E-scooters are a low-emission and affordable mode of transportation that contributes to environmental and mobility equity goals. The use of e-scooters, however, has resulted in an estimated 70,000 emergency department visits and at least 41 fatalities between 2014 and 2019. There is still a limited understanding of the factors that lead to unsafe and unpleasant travel experiences for e-scooter users to inform more human-oriented road design. We piloted a real-world e-scooter user experiment by equipping a volunteer with biometric sensors including eye tracking glasses and stress sensors. Our objective was to explore the feasibility of examining the impact of the perceived travel environment on the stress level of an e-scooter user. The results of this pilot data collection effort provide insights on the potential use of the latest sensor technology and computer vision algorithms to understand travel behavior for new and emerging transportation modes.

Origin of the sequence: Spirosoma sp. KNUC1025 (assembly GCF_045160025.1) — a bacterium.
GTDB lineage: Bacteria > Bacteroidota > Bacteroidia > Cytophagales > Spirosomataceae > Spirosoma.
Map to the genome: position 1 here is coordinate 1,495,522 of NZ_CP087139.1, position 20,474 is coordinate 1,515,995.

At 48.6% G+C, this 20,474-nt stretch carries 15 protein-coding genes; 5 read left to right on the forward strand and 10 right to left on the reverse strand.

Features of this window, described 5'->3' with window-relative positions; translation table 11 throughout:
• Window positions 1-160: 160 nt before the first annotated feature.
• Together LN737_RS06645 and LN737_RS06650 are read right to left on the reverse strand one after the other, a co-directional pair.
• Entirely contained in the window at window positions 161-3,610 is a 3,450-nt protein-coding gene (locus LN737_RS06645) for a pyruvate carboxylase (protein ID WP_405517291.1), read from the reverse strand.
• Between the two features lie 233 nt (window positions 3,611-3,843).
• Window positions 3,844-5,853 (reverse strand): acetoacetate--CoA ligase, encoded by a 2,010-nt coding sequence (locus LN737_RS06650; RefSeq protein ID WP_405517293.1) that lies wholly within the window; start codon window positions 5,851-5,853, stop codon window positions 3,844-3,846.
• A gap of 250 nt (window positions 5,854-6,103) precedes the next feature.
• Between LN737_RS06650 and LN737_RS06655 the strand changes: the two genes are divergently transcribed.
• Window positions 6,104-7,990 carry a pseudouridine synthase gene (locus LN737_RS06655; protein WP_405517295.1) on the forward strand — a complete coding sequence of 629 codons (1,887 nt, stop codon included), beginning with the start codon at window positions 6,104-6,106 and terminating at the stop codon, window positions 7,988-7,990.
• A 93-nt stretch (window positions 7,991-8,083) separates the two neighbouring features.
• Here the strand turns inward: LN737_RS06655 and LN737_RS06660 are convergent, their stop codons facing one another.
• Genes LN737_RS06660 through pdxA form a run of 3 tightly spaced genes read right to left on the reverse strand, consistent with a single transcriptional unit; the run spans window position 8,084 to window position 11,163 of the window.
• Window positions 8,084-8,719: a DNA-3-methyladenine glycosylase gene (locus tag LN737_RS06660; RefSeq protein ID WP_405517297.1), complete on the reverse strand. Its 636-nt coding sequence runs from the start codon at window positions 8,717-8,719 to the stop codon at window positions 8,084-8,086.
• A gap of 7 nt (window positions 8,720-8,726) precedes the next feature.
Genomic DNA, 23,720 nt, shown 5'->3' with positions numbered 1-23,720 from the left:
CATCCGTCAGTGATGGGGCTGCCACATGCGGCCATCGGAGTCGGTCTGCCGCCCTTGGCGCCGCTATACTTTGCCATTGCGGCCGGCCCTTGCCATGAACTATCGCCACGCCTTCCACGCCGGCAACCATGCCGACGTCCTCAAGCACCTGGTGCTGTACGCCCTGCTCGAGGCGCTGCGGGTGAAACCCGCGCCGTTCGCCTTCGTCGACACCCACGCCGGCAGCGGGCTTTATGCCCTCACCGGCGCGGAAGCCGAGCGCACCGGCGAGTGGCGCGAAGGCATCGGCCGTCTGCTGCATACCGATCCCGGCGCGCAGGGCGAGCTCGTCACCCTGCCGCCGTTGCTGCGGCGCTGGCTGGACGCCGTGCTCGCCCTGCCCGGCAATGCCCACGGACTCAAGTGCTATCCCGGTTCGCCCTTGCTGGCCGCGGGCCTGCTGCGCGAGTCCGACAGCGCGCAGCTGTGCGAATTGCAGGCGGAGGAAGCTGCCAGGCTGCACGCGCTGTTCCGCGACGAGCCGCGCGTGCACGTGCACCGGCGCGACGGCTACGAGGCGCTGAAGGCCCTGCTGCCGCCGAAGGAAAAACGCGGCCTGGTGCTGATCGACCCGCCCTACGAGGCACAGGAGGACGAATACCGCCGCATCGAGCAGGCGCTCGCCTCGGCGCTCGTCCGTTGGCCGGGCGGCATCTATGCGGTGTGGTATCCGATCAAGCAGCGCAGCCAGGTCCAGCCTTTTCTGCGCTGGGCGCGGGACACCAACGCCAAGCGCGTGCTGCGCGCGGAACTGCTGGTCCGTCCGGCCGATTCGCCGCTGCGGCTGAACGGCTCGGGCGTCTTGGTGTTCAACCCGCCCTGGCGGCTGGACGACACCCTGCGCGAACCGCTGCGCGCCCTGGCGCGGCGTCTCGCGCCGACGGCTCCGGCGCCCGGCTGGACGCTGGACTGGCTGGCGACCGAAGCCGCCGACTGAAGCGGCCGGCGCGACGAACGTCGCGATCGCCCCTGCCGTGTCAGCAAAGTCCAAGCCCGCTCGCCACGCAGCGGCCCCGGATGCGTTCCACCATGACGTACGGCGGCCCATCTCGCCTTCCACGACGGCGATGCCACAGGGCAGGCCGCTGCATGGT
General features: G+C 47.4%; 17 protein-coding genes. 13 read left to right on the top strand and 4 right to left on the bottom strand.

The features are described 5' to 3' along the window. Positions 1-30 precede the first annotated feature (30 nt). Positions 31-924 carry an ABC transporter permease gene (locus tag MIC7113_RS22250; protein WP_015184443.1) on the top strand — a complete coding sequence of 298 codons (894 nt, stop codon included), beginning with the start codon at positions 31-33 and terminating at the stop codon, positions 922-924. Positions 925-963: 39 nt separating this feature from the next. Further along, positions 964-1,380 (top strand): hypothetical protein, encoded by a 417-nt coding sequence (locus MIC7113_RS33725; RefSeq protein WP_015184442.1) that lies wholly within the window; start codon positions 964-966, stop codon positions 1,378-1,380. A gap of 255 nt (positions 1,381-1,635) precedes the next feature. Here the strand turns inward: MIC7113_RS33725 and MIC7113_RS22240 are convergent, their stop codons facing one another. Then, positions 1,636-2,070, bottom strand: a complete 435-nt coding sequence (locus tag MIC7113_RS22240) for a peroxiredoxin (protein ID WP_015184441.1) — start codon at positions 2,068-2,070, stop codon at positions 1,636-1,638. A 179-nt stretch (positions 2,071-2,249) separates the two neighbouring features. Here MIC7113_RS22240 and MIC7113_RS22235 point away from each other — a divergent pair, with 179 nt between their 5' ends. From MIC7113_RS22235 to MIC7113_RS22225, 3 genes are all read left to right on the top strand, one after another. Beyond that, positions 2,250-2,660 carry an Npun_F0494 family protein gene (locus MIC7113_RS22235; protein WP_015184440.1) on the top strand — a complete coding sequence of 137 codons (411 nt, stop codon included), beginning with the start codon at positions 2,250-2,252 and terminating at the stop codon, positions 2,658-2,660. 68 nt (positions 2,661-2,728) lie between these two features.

We conducted a temporary demonstration project in Asbury Park, NJ in April 2022, funded by the National Science Foundation. This involved making simple and cheap changes to a road, in this case by setting up a temporary (pop-up) bicycle lane. Working with local authorities, students in a Bloustein studio course placed a chalk-drawn line and cones through a high-traffic intersection to analyze how this affected e-scooter safety (see Figure 1). The intersection was particularly hazardous due to its wide turning angle for drivers coming from downtown Asbury Park and traveling towards the beach. Motor vehicles often did not slow down sufficiently when turning right.